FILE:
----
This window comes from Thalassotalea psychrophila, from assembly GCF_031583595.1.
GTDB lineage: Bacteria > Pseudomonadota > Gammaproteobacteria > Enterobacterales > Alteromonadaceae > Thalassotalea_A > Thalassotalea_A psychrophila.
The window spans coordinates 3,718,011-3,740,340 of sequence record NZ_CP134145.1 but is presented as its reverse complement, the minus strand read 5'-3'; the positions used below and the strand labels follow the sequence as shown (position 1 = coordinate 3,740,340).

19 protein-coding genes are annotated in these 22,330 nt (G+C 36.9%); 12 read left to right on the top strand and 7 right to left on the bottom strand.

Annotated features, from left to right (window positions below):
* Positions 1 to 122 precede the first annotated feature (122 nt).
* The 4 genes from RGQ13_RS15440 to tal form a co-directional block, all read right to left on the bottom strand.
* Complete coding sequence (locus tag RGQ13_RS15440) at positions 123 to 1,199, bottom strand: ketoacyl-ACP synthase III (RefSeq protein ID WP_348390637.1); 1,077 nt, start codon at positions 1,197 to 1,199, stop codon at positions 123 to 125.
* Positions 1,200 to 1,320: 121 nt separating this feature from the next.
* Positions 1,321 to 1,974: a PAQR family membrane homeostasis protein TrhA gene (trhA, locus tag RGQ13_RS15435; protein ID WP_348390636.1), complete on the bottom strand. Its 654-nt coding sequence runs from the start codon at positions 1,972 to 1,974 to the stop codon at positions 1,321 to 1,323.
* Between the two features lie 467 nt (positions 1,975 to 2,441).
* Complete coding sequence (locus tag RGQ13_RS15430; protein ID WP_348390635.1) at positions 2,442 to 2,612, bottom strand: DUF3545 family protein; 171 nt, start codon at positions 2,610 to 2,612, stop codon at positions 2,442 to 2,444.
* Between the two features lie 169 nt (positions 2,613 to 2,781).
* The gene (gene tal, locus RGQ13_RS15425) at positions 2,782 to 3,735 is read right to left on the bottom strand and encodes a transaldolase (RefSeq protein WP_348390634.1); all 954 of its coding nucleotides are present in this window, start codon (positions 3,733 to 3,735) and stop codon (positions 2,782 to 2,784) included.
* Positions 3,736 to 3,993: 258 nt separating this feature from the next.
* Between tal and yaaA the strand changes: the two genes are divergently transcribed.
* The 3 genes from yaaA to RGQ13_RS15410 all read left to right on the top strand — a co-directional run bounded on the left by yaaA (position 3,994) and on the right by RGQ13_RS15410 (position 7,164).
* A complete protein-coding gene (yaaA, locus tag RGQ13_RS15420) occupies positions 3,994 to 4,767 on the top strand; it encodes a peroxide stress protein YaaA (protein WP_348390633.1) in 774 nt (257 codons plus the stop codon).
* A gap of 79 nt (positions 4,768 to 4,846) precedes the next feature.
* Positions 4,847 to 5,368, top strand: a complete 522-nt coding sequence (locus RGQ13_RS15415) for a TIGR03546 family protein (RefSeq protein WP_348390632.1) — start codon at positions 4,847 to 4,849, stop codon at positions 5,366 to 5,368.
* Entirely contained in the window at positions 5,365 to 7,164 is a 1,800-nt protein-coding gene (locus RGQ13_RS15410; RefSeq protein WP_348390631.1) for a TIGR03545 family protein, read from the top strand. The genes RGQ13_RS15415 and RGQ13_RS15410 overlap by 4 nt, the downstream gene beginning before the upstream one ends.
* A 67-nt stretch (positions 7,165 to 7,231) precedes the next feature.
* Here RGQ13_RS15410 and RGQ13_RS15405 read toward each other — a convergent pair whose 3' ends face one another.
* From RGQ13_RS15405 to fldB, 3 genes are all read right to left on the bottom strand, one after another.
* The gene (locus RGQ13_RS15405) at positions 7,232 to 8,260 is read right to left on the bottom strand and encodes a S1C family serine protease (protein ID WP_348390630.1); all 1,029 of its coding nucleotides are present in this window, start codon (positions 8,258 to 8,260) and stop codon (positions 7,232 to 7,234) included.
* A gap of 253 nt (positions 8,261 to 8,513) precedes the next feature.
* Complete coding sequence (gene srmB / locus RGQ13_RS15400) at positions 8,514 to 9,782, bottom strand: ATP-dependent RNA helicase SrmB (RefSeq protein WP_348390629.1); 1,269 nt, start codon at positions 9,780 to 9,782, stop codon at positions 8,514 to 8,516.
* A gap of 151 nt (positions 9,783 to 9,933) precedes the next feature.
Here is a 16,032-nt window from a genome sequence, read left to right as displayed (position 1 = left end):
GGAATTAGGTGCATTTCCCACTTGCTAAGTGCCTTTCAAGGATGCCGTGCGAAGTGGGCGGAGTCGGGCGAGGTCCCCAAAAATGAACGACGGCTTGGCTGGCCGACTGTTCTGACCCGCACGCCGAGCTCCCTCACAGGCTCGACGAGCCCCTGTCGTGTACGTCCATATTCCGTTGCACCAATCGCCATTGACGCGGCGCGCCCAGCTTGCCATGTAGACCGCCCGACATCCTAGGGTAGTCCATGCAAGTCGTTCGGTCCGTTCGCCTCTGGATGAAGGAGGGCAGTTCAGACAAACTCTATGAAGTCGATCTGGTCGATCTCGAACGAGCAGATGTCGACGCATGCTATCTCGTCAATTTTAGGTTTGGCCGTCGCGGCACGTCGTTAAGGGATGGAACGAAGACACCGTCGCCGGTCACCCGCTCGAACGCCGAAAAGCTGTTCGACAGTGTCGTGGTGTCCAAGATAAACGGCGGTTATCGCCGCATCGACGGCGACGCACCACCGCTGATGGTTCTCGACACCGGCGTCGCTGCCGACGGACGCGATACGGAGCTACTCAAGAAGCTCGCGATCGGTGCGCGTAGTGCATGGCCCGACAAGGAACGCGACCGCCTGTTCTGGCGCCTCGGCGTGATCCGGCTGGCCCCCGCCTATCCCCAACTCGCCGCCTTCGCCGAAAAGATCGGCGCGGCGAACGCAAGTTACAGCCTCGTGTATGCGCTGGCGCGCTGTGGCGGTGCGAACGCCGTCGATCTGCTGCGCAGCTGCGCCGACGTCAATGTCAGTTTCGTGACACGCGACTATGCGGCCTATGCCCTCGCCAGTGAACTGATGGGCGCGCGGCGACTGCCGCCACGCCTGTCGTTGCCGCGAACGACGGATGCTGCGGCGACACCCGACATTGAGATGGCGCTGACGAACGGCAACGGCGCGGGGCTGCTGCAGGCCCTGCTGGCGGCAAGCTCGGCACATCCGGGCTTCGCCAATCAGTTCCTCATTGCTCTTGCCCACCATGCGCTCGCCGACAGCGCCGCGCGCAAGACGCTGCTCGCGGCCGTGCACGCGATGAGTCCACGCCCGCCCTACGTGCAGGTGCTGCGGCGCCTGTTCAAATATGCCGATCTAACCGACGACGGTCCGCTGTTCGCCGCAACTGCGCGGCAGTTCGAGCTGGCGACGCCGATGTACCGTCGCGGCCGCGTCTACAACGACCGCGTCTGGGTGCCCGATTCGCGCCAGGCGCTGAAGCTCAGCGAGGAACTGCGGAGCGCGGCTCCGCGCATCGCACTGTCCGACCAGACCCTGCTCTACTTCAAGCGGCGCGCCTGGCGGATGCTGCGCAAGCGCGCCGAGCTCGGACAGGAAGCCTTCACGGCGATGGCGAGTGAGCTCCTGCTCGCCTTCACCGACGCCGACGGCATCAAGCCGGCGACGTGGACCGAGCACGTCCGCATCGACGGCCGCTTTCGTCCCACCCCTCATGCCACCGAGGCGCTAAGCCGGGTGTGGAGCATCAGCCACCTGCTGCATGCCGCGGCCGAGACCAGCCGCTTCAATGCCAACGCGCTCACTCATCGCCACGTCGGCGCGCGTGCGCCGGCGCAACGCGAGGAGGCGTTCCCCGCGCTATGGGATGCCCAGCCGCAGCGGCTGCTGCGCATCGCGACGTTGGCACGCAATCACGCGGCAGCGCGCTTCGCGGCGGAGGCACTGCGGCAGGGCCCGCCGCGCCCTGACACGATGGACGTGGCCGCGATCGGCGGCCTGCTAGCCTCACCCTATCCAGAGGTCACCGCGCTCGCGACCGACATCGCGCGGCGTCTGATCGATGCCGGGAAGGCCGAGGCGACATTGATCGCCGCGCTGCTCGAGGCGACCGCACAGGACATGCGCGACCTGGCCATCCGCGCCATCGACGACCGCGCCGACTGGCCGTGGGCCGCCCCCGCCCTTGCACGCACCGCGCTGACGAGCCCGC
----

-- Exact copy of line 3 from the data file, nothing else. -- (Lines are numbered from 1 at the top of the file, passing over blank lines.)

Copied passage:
The window spans coordinates 3,718,011-3,740,340 of sequence record NZ_CP134145.1 but is presented as its reverse complement, the minus strand read 5'-3'; the positions used below and the strand labels follow the sequence as shown (position 1 = coordinate 3,740,340).